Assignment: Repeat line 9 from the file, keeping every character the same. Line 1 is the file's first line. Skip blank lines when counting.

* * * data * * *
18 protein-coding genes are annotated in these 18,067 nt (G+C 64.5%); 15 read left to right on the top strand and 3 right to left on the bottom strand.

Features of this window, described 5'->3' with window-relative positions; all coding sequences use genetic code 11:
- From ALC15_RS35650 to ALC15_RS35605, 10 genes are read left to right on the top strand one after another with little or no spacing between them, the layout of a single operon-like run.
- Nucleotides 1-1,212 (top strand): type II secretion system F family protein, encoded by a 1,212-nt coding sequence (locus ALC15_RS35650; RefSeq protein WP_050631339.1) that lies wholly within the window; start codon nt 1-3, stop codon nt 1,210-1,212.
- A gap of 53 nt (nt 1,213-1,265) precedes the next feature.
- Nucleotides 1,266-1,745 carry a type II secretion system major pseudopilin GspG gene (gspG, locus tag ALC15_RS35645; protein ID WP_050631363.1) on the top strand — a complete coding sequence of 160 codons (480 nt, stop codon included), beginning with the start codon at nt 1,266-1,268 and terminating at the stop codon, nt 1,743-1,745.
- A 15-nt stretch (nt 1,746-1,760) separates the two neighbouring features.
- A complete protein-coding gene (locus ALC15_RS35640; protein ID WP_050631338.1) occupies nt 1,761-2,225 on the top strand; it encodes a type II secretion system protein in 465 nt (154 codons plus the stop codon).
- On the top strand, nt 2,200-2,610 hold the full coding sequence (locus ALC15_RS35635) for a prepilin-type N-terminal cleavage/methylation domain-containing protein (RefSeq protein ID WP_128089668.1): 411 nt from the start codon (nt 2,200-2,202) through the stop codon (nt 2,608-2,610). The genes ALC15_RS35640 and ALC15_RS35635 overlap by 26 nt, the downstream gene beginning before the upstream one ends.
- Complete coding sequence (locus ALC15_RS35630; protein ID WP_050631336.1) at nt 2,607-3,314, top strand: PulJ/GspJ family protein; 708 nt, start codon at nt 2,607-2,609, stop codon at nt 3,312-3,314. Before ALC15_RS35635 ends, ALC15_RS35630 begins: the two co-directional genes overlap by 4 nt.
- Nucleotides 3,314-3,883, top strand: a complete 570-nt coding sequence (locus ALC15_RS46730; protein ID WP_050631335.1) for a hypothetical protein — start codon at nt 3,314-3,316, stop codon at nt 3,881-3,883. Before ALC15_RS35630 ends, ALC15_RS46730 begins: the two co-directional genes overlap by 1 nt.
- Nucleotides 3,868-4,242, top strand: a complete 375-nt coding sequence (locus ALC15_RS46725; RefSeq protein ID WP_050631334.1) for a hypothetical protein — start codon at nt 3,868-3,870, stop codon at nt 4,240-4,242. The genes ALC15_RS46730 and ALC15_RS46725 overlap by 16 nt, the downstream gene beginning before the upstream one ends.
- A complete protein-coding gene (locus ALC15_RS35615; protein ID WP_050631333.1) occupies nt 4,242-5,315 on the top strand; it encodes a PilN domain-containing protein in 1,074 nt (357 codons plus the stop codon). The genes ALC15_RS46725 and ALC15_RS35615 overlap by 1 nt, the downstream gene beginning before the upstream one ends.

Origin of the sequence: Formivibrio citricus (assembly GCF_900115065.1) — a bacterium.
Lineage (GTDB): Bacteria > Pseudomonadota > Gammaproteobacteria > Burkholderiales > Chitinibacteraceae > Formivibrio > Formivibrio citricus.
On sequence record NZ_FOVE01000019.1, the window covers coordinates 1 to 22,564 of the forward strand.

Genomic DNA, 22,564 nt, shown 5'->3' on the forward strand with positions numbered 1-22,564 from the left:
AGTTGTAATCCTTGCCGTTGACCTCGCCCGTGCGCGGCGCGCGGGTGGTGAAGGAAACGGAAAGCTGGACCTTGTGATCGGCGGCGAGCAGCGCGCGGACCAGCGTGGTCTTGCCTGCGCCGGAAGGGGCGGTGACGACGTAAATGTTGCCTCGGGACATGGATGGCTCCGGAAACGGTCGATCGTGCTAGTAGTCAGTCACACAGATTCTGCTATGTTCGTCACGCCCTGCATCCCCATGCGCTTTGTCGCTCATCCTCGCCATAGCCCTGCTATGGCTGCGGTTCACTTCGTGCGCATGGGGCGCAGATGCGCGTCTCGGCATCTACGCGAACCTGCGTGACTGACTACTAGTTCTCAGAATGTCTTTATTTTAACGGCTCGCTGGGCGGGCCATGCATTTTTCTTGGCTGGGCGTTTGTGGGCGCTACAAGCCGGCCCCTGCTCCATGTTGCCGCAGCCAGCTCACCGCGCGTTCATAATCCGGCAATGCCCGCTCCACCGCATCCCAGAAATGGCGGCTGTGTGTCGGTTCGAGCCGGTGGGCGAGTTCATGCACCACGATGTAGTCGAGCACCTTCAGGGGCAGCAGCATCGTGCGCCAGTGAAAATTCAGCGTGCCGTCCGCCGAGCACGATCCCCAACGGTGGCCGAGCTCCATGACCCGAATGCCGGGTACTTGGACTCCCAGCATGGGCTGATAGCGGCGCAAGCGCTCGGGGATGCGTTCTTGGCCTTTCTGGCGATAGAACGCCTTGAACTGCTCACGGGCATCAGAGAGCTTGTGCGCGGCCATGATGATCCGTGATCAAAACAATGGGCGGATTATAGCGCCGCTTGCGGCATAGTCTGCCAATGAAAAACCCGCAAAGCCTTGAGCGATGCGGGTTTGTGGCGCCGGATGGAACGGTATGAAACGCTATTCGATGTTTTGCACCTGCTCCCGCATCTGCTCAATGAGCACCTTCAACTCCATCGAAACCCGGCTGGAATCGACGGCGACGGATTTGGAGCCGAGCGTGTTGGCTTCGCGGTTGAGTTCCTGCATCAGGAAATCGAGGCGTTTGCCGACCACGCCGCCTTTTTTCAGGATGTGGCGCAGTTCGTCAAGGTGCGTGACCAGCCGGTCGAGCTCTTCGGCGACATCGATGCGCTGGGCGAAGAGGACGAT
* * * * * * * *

- On the top strand, nt 2,200-2,610 hold the full coding sequence (locus ALC15_RS35635) for a prepilin-type N-terminal cleavage/methylation domain-containing protein (RefSeq protein ID WP_128089668.1): 411 nt from the start codon (nt 2,200-2,202) through the stop codon (nt 2,608-2,610). The genes ALC15_RS35640 and ALC15_RS35635 overlap by 26 nt, the downstream gene beginning before the upstream one ends.